Study Says Lower Fast Food Wages Mean Higher Taxes for Missouri

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COLUMBIA - Missouri taxpayers have to pay $146 million every year to cover the cost of fast-food workers who rely on government assistance programs, according to a study from the University of California - Berkeley, which came out Tuesday. In response to the study, Columbia fast-food workers, clergy, and community leaders held a news conference outside Taco Bell on Nifong.

"More than half of industry jobs pay less than a living wage," Reverend Molly Housh-Gordon said. "They force their workers to be on public assistance to meet their very basic needs."

According to Housh-Gordon, 46 percent of Missouri fast-food workers are on a government assistance program. One Taco Bell worker, who works in management, said he only makes $7.70 an hour. James Brown said it isn't enough to support his family.

"Any man or woman working, in society, shouldn't have to survive off of government assistance," Brown said. "As of right now, I don't have health insurance, life insurance, or anything of that nature as far as my family goes."

According to the study, the fast-food industry makes roughly $200 billion a year. It also said the median wage for core front-line workers at fast-food restaurants nationally is $8.69 an hour.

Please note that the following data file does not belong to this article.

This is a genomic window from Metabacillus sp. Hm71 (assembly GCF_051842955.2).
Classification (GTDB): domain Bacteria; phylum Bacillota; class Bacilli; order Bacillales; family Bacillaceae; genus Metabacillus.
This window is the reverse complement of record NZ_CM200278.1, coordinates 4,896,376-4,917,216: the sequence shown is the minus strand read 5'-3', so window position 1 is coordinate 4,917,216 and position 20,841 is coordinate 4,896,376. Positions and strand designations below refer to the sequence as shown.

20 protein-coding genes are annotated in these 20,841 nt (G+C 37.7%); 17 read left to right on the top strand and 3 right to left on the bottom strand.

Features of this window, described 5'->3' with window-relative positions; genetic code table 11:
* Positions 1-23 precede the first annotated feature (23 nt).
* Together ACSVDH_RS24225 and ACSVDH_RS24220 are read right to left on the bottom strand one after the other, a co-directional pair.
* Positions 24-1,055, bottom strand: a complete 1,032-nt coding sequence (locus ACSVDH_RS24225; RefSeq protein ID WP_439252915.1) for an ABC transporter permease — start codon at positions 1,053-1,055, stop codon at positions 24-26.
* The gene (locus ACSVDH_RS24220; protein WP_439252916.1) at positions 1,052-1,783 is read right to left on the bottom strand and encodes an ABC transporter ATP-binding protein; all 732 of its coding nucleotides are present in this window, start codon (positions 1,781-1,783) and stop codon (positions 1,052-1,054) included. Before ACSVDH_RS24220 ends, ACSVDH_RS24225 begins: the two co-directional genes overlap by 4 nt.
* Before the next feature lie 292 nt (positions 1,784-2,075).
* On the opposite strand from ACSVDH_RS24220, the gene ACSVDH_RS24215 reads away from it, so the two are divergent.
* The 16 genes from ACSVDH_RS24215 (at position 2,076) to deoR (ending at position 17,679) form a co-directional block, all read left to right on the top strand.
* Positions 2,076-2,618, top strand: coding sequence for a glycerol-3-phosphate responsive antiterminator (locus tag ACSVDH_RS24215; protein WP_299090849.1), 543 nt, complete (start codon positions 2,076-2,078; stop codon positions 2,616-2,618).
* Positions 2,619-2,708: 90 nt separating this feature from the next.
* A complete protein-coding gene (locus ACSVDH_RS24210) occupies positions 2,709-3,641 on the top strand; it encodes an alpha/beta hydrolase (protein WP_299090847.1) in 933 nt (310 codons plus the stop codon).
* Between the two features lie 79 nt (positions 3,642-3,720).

One Missouri taxpayer said he was surprised by the large amount of taxes he has to pay.

"I guess it never really occurred to me that so many fast-food workers needed social welfare," taxpayer Jon Hummel said. "If you could fix that problem that would obviously save us a lot of money and it could go to other areas of need in the state."

 McDonald's of the Heartland spokesperson Neil Getzlow sent KOMU 8 News a statement about the study. It reads, "As with most small businesses, wages are based on local wage laws and are competitive to similar jobs in that market. We also provide training and professional development opportunities to anyone that works in one of our restaurants. "

In September, protesters in 60 cities across the United States responded to low wages by making their voices heard. One of those protests happened in Columbia at the same location as Tuesday's news conference.

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